The Good Wife is a strong example. When the show started, we were drawn to Alicia’s plight and the question: How is Alicia going to bring security back to her family after her husband, Peter, goes to jail for his involvment in a sex scandal and illegal activity? The answer came in the character of Will, her old flame that gave her a chance by hiring her to be a lawyer at his firm. The dynamics of the triangle between Alicia, Peter and Will really drew us in by creating questions about Alicia’s ability to be successful as a lawyer as well as what she would do given the opportunity to leave her husband for Will. The writers really knew how to utilize these questions from week to week while exploring legal cases at the firm. The triangle and how Alicia was going to play her role within it was very universal. You had those that rooted for Alicia and Will and others that rooted for Alicia and Peter. With the major change that happened this season, what drew us in was a new question: How will Alicia emotionally respond to what happened and how will this affect her marriage with Peter? When you explore powerful emotional questions between the characters at home while they are in the midst of professional pursuits, you build your audience.
A recent episode of The Blacklist, posed the question, “Did Red kill Liz’s father?” The exploration of this question along with the existing dynamic of their relationship elevates the professional story to a whole new level because we understand the conflict that is going on in their personal relationship. This season, the writers also explored the personal story arc between Liz and her husband, Tom. Red warns her about Tom, but Liz doesn’t listen. Then, when Liz realizes that Red was right about Tom, it opens up a whole new can of worms. Liz’s relationships with Red and Tom provide an emotional core to a show that has a professional goal that usually opens and shuts each week.
In Ray Donovan, you wonder how far Ray will go to keep his father who gets out of prison in the pilot, away from his family. All the familial dysfunction of a broken childhood unravels during the series. We see what fuels Ray in his profession as a “fixer” for his celebrity clients. Ray feels he failed at fixing things in his own home because he didn’t protect his brother from being sexually molested by a priest. His memories of a broken family drive him to fix things for other people through his work. When the writers juxtapose Ray’s desire to “fix” against the demons that he faces in his personal life story, they create a series that draws us in and makes us want to return each week to see what happens.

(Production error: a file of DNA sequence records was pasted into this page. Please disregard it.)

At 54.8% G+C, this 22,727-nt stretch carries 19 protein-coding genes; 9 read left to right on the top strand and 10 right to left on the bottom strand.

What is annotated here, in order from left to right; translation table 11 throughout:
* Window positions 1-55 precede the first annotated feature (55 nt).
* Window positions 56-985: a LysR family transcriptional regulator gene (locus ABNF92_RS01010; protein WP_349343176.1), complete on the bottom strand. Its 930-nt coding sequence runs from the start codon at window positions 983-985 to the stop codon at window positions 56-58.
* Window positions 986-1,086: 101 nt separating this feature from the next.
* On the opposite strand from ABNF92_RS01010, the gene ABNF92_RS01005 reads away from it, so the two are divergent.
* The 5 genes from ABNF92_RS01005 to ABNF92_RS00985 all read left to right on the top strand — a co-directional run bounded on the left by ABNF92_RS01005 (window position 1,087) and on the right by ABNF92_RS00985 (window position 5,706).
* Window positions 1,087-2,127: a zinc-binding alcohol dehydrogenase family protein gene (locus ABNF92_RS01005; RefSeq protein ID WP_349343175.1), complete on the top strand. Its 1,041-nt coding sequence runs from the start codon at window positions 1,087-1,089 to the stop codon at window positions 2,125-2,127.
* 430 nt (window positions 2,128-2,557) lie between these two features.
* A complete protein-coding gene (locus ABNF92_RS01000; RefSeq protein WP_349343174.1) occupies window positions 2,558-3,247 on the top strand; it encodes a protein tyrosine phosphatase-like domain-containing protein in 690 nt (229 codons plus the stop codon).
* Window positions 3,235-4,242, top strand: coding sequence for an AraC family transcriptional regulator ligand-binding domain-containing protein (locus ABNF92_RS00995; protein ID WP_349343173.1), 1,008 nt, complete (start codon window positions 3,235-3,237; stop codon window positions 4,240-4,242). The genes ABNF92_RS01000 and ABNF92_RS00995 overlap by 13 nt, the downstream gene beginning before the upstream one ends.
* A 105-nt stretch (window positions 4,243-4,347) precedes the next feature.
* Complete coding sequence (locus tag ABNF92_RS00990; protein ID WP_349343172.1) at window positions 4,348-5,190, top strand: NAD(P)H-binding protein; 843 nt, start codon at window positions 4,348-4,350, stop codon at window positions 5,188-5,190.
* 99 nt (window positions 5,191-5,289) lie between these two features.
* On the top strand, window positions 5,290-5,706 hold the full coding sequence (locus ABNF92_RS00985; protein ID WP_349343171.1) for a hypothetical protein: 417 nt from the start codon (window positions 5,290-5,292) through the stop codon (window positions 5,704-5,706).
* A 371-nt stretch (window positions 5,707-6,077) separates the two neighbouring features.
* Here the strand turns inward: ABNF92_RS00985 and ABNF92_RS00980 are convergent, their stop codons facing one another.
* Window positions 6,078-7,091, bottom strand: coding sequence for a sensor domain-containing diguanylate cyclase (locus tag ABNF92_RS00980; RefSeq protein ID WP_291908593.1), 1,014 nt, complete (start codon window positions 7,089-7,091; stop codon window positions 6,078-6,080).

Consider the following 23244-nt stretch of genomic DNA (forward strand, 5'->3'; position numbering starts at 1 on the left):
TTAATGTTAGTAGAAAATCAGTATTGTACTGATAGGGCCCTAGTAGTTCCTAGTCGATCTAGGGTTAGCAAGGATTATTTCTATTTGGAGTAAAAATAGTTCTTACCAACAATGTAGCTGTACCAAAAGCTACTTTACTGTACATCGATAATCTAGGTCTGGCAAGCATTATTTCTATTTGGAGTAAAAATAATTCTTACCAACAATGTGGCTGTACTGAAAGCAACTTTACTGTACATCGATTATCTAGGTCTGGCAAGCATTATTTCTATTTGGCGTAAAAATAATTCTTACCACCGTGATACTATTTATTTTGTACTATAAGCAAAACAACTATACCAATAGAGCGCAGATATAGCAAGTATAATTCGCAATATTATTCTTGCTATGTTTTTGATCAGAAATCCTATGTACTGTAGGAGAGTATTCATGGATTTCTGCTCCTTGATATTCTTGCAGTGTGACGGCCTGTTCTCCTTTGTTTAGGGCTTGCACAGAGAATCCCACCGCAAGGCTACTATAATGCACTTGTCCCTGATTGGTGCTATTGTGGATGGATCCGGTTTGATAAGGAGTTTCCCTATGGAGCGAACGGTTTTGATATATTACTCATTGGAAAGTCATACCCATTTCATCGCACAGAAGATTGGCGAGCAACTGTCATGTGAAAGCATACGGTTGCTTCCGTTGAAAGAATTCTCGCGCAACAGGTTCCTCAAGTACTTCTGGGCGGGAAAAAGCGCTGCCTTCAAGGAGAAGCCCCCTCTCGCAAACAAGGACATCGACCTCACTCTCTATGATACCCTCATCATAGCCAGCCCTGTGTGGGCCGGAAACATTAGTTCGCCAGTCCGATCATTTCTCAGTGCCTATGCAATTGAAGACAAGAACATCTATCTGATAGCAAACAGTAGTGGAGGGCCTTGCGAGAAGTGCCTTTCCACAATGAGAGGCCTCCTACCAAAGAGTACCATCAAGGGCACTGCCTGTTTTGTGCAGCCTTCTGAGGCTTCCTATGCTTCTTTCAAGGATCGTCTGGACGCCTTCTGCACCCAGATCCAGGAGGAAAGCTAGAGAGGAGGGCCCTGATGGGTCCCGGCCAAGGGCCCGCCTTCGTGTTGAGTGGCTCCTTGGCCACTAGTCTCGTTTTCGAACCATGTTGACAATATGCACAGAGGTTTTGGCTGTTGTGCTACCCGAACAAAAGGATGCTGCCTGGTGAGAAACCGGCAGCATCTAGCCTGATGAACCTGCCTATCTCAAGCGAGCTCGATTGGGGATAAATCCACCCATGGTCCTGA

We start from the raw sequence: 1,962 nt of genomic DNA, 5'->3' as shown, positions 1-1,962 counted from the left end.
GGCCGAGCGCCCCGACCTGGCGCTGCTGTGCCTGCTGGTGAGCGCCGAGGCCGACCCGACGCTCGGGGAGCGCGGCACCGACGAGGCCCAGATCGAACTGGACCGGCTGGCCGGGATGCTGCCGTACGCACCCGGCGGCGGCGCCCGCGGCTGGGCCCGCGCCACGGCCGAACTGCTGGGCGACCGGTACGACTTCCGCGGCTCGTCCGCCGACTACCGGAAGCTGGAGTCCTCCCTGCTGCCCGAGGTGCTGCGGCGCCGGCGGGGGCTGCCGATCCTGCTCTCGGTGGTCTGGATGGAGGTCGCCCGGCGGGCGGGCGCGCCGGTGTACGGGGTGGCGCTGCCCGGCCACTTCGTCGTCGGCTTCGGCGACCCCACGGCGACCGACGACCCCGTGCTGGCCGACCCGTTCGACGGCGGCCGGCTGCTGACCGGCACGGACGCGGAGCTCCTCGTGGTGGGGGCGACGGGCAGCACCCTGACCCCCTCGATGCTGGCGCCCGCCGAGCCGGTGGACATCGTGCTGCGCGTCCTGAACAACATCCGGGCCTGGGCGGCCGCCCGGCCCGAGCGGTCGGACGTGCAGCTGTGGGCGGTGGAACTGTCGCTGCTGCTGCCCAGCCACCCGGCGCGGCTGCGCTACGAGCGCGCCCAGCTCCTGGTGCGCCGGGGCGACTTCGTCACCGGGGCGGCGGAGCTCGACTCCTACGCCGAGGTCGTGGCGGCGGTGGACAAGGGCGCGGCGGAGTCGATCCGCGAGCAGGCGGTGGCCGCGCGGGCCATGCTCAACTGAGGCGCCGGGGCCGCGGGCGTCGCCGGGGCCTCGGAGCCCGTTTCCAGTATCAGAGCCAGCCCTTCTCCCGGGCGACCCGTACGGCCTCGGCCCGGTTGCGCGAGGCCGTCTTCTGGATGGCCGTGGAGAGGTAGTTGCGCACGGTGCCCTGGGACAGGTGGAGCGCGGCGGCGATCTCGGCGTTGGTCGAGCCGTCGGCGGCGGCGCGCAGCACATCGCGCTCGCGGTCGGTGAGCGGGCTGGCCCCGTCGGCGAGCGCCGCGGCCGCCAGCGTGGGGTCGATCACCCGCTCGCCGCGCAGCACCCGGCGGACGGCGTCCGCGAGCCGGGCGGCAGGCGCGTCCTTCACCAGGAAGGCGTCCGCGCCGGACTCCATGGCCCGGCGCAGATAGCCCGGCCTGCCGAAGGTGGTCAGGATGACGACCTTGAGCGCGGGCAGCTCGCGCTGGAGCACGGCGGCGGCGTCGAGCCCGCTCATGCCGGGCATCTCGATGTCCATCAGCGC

Masters of Sex gives an inside look at the sexual tension between Masters and Johnson, the pioneers of human sexuality whose research touched off the sexual revolution. Seeing the sexual tension in their own relationship is mesmerizing to watch each week, as they make ground breaking professional strides in the understanding of human sexuality. The show draws us in because we want to see how their personal connection to each other leads to their professional breakthroughs in the area of sex. This show takes place in the 1950s, yet the conflict between the personal and the professional is something that we can all connect with no matter what the time period.
When you give people an inside view of who your characters are and what fuels them to do what they do, you create a connection. Your audience will return each week to experience this connection. In today’s television landscape, the personal arcs in your story are the key to the professional success of your series.